HachikoThe story behind this statue is humbling. From Wikipedia:

In 1924, Hidesaburō Ueno, a professor in the agriculture department at the University of Tokyo, took Hachikō, a golden brown Akita, as a pet. During his owner’s life, Hachikō greeted him at the end of each day at the nearby Shibuya Station. The pair continued their daily routine until May 1925, when Professor Ueno did not return. The professor had suffered a cerebral hemorrhage and died, never returning to the train station where Hachikō was waiting. Each day for the next nine years, nine months and fifteen days, Hachikō awaited Ueno’s return, appearing precisely when the train was due at the station.

Hachikō attracted the attention of other commuters. Many of the people who frequented the Shibuya train station had seen Hachikō and Professor Ueno together each day. Initial reactions from the people, especially from those working at the station, were not necessarily friendly. However, after the first appearance of the article about him on October 4, 1932 in Asahi Shimbun, people started to bring Hachikō treats and food to nourish him during his wait.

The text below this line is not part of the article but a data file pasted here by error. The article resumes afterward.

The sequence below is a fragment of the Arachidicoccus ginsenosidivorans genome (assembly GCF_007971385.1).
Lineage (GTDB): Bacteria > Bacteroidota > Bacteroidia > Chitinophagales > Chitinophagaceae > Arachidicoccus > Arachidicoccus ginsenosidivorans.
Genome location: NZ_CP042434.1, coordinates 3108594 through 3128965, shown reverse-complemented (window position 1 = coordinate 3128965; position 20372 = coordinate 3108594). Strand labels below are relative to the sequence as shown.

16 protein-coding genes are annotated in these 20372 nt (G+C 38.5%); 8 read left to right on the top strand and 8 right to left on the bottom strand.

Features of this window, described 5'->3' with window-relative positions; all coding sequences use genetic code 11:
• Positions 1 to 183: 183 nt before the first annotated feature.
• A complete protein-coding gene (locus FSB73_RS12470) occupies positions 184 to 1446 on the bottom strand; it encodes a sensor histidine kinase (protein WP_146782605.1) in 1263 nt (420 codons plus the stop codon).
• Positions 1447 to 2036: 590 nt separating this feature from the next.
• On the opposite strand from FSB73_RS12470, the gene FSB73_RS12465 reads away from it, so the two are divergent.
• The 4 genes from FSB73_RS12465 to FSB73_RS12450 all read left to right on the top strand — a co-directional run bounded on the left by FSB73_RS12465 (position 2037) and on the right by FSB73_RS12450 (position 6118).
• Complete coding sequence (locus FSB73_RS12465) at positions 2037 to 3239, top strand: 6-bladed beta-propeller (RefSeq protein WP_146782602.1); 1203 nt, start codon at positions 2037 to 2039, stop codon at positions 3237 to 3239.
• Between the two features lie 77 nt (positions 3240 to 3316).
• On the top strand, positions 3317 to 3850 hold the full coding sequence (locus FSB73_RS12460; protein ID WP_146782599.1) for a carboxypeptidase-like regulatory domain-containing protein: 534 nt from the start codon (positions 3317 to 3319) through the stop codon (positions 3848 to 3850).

I will openly admit that the tears flowed freely when I saw the statue. Interestingly, the Futurama episode that has a similar effect on me, “Jurassic Bark” is a tribute to this tale. (Some of my friends will understand the reference)

From there, spying a Tower Records that had 8 floors of music, we figured we would kill two birds with one stone. My colleague could buy his Japan only CD, and we wouldn’t have to mill around Shinjuku.

Fortunately, I escaped with only a single purchase. For being a larger store, I was unimpressed with there selection of what I was interested in. Of course there were some music concert DVD’s that were interesting but they are coded for the wrong region. So I saved a bunch of $$$

As it was getting rather late, and breakfast was a long time earlier, we just ate in Shibuya. Yelp recommended the Ichiran Ramen shop.

Interesting, as the restaurant is a set of stalls. You stand in line, and use a vending machine to make your selections (with or without egg, how firm the noodles, how much of their special spice, add green onions/garlic/seaweed/extra pork, beer or tea?) and then they tell you where to sit when a stall opens up. The stalls are interesting. Walled off, it is you, a water dispenser, with partitions on either side, and a small window for the food to be passed through.

You never actually see who serves your food, you just eat, drink, and then leave. Very efficient, and very popular. We waited about 15 minutes after ordering before stalls opened up, but when we left, the line to get in was snaking out on to the main drag. Popular indeed!

As the day was long, and the weather becoming shittier, we grabbed a train back to Shinjuku, and walked to the Hotel. A couple of drinks to decompress, and it was off to bed. The cat cafe would have to wait for another time.

The end of a weekend well spent in Tokyo.